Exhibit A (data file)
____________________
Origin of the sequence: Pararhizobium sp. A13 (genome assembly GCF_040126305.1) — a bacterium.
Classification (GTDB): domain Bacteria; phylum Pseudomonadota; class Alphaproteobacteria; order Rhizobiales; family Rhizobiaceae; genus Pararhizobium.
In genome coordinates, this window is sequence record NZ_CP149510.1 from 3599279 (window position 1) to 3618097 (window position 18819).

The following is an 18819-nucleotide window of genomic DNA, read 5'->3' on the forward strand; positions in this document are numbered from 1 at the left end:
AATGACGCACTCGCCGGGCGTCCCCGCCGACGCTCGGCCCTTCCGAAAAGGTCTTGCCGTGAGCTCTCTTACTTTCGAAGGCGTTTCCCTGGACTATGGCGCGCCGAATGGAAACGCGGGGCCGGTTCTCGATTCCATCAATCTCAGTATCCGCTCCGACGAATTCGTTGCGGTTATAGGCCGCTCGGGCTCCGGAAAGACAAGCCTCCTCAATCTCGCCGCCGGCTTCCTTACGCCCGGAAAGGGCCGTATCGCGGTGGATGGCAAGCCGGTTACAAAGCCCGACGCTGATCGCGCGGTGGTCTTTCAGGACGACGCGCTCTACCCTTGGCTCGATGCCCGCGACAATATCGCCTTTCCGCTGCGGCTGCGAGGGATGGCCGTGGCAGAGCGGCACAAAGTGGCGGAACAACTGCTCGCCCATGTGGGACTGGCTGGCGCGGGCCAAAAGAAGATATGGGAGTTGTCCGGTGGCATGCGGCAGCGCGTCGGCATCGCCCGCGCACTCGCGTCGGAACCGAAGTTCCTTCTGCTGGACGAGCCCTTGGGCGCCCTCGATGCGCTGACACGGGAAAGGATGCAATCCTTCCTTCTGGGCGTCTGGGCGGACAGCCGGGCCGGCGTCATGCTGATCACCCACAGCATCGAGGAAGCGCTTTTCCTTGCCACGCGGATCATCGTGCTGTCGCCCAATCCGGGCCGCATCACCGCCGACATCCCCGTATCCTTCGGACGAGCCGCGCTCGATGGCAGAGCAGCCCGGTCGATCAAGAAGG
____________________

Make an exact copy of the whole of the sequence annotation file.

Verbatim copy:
Origin of the sequence: Pararhizobium sp. A13 (genome assembly GCF_040126305.1) — a bacterium.
Classification (GTDB): domain Bacteria; phylum Pseudomonadota; class Alphaproteobacteria; order Rhizobiales; family Rhizobiaceae; genus Pararhizobium.
In genome coordinates, this window is sequence record NZ_CP149510.1 from 3599279 (window position 1) to 3618097 (window position 18819).

The following is an 18819-nucleotide window of genomic DNA, read 5'->3' on the forward strand; positions in this document are numbered from 1 at the left end:
AATGACGCACTCGCCGGGCGTCCCCGCCGACGCTCGGCCCTTCCGAAAAGGTCTTGCCGTGAGCTCTCTTACTTTCGAAGGCGTTTCCCTGGACTATGGCGCGCCGAATGGAAACGCGGGGCCGGTTCTCGATTCCATCAATCTCAGTATCCGCTCCGACGAATTCGTTGCGGTTATAGGCCGCTCGGGCTCCGGAAAGACAAGCCTCCTCAATCTCGCCGCCGGCTTCCTTACGCCCGGAAAGGGCCGTATCGCGGTGGATGGCAAGCCGGTTACAAAGCCCGACGCTGATCGCGCGGTGGTCTTTCAGGACGACGCGCTCTACCCTTGGCTCGATGCCCGCGACAATATCGCCTTTCCGCTGCGGCTGCGAGGGATGGCCGTGGCAGAGCGGCACAAAGTGGCGGAACAACTGCTCGCCCATGTGGGACTGGCTGGCGCGGGCCAAAAGAAGATATGGGAGTTGTCCGGTGGCATGCGGCAGCGCGTCGGCATCGCCCGCGCACTCGCGTCGGAACCGAAGTTCCTTCTGCTGGACGAGCCCTTGGGCGCCCTCGATGCGCTGACACGGGAAAGGATGCAATCCTTCCTTCTGGGCGTCTGGGCGGACAGCCGGGCCGGCGTCATGCTGATCACCCACAGCATCGAGGAAGCGCTTTTCCTTGCCACGCGGATCATCGTGCTGTCGCCCAATCCGGGCCGCATCACCGCCGACATCCCCGTATCCTTCGGACGAGCCGCGCTCGATGGCAGAGCAGCCCGGTCGATCAAGAAGG